Saturday, December 21, 2013

A Year of Wisdom

@Benjamin Shiff: Doves of Peace
"Does not wisdom call? And understanding put forth her voice? She stands at the top of high places by the way, where the paths meet. She cries at the gates, at the entry of the city, at the entrance of the doors. To you, O men, I call; and my voice is to the sons of man. O you simple, understand wisdom; and, you fools, be you of an understanding heart." (Proverbs 8)

@Susan Bostrom Wong

Joseph Campbell says,
The mirror, reflecting the goddess and drawing her forth from the august repose of her divine non-manifestation, is symbolic of the world, the field of the reflected image. Therein divinity is pleased to regard its own glory, and this pleasure is itself inducement to the act of manifestation or “creation.” 
"When the mirror is dim, the soul is unclean.” (Japanese proverb)

@Benjamin Shiff: Magic City

Erel Shalit titles 15-45% off directly from Fisher King Press

"The Hero and His Shadow- A Necessary Companion to Ari Shavit's 'My Promised Land'"

Psychiatrist Carl Jung wrote in The Red Book of the distinction between “The Spirit of the Times” and “The Spirit of the Depths”. We see this vividly demonstrated when we put Ari Shavit’s acclaimed new book My Promised Land: The Triumph and Tragedy of Israel alongside Erel Shalit’s classic work, The Hero and His Shadow: Psychopolitical Aspects of Myth and Reality in Israel.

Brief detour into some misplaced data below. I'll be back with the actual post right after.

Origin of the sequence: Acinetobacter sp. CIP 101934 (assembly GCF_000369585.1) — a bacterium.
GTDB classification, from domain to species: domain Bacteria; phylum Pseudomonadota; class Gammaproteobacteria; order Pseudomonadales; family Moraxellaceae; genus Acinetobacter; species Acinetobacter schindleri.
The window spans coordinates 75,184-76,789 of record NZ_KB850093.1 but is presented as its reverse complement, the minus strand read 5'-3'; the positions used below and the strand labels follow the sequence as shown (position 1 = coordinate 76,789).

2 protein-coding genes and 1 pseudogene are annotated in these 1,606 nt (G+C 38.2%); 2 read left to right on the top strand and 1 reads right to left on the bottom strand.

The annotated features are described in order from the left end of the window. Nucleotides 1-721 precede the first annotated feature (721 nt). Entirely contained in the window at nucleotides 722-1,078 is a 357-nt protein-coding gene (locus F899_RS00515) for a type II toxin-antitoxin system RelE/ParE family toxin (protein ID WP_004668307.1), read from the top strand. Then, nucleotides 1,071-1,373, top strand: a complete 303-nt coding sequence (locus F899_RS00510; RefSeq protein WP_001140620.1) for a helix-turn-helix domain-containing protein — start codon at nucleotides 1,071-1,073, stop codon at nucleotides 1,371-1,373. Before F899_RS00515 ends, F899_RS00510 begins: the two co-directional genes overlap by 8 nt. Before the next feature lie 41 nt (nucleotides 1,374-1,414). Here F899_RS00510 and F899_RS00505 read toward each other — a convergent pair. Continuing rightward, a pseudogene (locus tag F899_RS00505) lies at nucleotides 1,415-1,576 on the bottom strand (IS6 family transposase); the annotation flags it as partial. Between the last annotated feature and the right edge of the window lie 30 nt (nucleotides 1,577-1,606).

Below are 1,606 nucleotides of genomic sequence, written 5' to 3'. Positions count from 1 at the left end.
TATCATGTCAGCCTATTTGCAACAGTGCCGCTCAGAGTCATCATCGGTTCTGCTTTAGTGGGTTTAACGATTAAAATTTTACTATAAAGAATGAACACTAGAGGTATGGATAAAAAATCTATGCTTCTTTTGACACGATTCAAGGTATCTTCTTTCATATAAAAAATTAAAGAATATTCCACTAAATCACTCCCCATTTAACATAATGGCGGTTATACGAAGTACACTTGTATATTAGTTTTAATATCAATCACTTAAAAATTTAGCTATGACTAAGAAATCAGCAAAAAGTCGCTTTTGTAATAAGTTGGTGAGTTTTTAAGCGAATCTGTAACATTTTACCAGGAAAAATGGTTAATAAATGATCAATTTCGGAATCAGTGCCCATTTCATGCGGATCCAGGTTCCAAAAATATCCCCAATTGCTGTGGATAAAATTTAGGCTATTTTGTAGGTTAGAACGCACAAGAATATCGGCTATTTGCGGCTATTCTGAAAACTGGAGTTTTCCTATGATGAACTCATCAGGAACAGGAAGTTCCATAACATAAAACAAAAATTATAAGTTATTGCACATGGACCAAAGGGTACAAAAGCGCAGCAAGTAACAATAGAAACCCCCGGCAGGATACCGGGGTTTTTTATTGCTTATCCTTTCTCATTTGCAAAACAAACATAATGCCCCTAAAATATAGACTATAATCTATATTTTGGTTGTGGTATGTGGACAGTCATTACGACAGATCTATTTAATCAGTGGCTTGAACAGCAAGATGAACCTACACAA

The former takes us through the history of the heroic creation of Israel, including the darkest “shadow” behaviors of the Jewish state in the 1948 massacre of the Arabs of Lydda.

In the latter work, Erel Shalit tells us why.

This is no simplistic psychological analysis. The brilliance of this Israeli Jungian analyst is that he offers no easy solutions, plumbing the paradox of the necessary heroic identity of the Jewish state, and yet, around every corner is the shadow of every hero: the beggar, the frightened one, the part of all of us that is dependent on forces outside of our control.

It is also very important to note that Erel Shalit’s book is fascinating reading for anyone interested in the inner workings of the soul. On one level Israel is the backdrop for the author to explore how shadow, myth, and projection work in all of us, regardless of our life circumstance, nationality, environment, or history. It even includes a comprehensive glossary of Jungian terms that has some of the best definitions I have ever encountered, and hence a find for readers new to Jung.

And, of course, for people who are fascinated by the scope and depth of the story of Israel, this is a simply great read. It stands alone, but read as a companion to Ari Shavit’s My Promised Land, Erel Shalit’s Hero and His Shadow gives us The Spirit of the Depths in all its dimension. We may not be able to resolve the Arab/Israeli conflict, but we can learn many things from this brave, complex Israeli author, that we can apply to healing the inner and outer wars in our own lives.

Reviewed by Elizabeth Clark-Stern, author of On the Doorstep of the Castle, Out of the Shadows, and Soul Stories.

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